Translated by order of King James I (1566-1625)
Commissioned in 1604 by King James I, the King James version of the Bible was a significant literary achievement of the Renaissance, representing 200 years labor toward creating the best English translation up to that time from the original texts. From its completion in 1611 through the present, the King James Bible has exerted a powerful influence over the language of writers in English, as well as on the lives of believers. The 1611 translation included the 39 book Old Testament, the 26 book New Testament, and the 15 works of the "Apocrypha," writings found in the Greek versions of the original texts that were missing from the Hebrew. Today, the Apocrypha is often included in Roman Catholic and Orthodox Bibles, but is omitted from Protestant Bibles, and is generally not considered to be "inspired."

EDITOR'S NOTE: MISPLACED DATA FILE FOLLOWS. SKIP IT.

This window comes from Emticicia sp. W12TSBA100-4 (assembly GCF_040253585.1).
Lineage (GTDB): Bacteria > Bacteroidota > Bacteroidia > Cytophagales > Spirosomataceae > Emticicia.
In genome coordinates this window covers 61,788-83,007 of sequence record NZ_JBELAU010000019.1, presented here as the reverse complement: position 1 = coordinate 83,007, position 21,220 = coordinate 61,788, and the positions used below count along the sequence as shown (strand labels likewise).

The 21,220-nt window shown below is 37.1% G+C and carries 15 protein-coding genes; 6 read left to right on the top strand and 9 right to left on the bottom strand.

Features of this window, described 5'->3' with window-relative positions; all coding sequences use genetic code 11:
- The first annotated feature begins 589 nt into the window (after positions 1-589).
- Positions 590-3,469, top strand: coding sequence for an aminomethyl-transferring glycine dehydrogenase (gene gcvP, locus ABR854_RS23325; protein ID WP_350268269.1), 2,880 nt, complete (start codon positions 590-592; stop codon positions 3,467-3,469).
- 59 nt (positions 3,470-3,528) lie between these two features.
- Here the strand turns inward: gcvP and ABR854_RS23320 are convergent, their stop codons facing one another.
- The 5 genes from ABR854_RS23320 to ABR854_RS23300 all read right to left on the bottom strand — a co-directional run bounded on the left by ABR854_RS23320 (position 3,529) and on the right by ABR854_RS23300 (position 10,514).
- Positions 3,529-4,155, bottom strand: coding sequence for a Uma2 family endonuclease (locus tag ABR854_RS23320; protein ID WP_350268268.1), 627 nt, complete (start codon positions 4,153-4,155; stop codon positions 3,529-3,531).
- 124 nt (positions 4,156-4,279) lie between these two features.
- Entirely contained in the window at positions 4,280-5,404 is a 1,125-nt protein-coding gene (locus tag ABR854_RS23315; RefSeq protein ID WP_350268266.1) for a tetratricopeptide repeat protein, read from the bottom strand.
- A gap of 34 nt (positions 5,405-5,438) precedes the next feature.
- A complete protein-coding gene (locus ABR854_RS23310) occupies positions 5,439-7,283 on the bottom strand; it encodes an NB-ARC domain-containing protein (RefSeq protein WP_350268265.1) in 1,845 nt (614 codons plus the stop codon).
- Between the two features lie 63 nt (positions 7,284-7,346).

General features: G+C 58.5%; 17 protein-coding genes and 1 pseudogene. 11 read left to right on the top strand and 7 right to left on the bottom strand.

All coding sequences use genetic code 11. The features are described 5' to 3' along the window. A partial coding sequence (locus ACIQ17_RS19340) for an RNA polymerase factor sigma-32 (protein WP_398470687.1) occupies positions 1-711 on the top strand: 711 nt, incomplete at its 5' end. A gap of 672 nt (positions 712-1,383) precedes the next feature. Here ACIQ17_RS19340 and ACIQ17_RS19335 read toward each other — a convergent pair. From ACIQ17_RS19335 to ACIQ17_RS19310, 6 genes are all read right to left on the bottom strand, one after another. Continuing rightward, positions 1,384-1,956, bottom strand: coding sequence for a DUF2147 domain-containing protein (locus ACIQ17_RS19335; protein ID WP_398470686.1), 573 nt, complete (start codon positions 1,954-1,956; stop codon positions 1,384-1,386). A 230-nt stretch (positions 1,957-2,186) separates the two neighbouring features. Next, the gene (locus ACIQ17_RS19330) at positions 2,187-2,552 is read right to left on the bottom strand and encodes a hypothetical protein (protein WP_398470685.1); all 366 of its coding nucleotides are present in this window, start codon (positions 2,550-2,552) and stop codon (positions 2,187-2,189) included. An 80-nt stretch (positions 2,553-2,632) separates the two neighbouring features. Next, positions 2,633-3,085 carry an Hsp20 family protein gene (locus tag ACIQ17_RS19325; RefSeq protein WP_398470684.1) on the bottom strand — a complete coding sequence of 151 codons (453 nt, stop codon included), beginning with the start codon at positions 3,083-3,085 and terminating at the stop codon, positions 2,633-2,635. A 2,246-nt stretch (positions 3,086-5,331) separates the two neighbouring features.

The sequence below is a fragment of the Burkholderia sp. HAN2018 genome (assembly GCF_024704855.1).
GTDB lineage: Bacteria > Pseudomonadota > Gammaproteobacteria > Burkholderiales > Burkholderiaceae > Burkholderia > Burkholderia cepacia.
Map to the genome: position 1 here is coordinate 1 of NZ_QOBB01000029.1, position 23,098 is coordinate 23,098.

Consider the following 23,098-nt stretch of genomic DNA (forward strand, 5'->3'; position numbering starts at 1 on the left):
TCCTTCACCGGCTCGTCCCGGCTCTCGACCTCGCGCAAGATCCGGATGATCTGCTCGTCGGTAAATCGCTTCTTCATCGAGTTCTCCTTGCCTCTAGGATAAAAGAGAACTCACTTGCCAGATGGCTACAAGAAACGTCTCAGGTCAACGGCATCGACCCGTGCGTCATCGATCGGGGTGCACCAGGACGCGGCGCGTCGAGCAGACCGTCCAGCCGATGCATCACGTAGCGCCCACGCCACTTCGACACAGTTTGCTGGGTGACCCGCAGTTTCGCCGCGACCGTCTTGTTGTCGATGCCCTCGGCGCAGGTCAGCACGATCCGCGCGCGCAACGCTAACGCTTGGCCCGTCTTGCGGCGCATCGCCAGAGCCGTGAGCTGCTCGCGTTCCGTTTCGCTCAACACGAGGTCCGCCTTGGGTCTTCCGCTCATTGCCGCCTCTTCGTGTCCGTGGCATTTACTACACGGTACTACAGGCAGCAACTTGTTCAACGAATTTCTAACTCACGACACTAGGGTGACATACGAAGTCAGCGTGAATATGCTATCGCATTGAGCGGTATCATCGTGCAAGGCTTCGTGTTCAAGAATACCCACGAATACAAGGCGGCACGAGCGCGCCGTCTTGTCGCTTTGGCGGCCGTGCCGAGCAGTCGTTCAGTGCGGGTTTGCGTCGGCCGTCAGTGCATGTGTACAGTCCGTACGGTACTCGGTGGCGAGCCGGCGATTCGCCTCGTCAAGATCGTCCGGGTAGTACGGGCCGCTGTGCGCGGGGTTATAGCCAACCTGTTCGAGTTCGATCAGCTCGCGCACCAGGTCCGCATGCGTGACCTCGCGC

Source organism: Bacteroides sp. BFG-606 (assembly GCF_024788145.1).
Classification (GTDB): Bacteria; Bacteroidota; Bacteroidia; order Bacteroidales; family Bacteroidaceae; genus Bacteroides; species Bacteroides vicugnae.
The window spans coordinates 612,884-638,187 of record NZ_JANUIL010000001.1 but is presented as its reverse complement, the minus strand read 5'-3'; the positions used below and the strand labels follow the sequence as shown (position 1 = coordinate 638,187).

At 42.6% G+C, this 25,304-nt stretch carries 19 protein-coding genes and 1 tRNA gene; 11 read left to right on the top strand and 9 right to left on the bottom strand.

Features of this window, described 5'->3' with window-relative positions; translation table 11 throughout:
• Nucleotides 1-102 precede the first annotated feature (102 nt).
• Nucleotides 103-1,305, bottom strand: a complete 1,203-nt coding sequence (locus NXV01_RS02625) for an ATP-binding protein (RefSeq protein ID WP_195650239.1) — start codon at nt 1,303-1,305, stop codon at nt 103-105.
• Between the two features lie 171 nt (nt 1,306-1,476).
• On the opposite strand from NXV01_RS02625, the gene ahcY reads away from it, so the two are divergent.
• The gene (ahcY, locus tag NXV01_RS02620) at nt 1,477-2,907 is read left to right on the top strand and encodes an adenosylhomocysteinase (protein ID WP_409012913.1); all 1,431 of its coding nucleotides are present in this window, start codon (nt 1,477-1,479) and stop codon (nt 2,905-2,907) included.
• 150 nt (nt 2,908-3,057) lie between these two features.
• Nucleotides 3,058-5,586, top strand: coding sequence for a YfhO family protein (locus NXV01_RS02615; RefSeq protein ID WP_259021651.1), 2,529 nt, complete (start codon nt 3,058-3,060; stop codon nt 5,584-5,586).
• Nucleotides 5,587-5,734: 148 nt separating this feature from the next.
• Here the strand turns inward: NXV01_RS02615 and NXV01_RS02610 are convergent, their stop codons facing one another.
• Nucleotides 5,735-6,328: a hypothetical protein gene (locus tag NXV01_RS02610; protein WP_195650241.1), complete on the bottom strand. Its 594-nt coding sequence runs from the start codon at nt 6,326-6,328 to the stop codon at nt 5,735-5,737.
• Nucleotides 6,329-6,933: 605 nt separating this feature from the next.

A HandStory eBook Classic containing the Deuterocanonical Books of the 1611 King James translation of the Bible. Dubbed the Apocrypha in a the Fifth Century, these 15 works were found in the Greek versions of the original texts but were missing from the Hebrew. They are generally not considered to be "inspired." First published in 1611.
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